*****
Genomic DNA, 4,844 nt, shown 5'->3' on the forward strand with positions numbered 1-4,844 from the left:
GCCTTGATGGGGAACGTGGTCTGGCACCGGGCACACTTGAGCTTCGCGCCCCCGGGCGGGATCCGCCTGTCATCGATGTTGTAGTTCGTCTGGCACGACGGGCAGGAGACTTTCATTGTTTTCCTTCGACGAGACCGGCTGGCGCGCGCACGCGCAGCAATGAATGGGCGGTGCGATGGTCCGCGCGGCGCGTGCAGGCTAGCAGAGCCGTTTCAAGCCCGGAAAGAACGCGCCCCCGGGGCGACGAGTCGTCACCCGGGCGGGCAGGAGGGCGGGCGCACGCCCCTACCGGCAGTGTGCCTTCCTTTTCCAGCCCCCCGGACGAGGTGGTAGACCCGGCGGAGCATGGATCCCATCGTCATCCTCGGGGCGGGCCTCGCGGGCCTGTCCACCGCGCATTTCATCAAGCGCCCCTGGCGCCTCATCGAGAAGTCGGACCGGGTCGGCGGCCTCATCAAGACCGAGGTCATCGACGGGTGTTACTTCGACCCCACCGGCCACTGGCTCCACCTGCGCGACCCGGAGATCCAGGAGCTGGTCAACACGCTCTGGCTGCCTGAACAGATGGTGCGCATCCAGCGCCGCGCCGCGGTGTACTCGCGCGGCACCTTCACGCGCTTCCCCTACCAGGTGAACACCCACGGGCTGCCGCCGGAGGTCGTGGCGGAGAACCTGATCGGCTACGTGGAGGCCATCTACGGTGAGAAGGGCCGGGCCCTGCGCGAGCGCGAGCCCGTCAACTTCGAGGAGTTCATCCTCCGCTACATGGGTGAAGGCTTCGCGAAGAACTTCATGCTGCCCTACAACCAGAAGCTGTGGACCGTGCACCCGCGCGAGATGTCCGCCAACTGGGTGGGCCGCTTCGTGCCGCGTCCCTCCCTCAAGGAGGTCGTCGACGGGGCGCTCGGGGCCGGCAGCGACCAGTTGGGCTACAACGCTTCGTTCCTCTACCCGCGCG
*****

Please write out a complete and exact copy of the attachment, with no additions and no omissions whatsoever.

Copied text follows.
Genomic DNA, 4,844 nt, shown 5'->3' on the forward strand with positions numbered 1-4,844 from the left:
GCCTTGATGGGGAACGTGGTCTGGCACCGGGCACACTTGAGCTTCGCGCCCCCGGGCGGGATCCGCCTGTCATCGATGTTGTAGTTCGTCTGGCACGACGGGCAGGAGACTTTCATTGTTTTCCTTCGACGAGACCGGCTGGCGCGCGCACGCGCAGCAATGAATGGGCGGTGCGATGGTCCGCGCGGCGCGTGCAGGCTAGCAGAGCCGTTTCAAGCCCGGAAAGAACGCGCCCCCGGGGCGACGAGTCGTCACCCGGGCGGGCAGGAGGGCGGGCGCACGCCCCTACCGGCAGTGTGCCTTCCTTTTCCAGCCCCCCGGACGAGGTGGTAGACCCGGCGGAGCATGGATCCCATCGTCATCCTCGGGGCGGGCCTCGCGGGCCTGTCCACCGCGCATTTCATCAAGCGCCCCTGGCGCCTCATCGAGAAGTCGGACCGGGTCGGCGGCCTCATCAAGACCGAGGTCATCGACGGGTGTTACTTCGACCCCACCGGCCACTGGCTCCACCTGCGCGACCCGGAGATCCAGGAGCTGGTCAACACGCTCTGGCTGCCTGAACAGATGGTGCGCATCCAGCGCCGCGCCGCGGTGTACTCGCGCGGCACCTTCACGCGCTTCCCCTACCAGGTGAACACCCACGGGCTGCCGCCGGAGGTCGTGGCGGAGAACCTGATCGGCTACGTGGAGGCCATCTACGGTGAGAAGGGCCGGGCCCTGCGCGAGCGCGAGCCCGTCAACTTCGAGGAGTTCATCCTCCGCTACATGGGTGAAGGCTTCGCGAAGAACTTCATGCTGCCCTACAACCAGAAGCTGTGGACCGTGCACCCGCGCGAGATGTCCGCCAACTGGGTGGGCCGCTTCGTGCCGCGTCCCTCCCTCAAGGAGGTCGTCGACGGGGCGCTCGGGGCCGGCAGCGACCAGTTGGGCTACAACGCTTCGTTCCTCTACCCGCGCG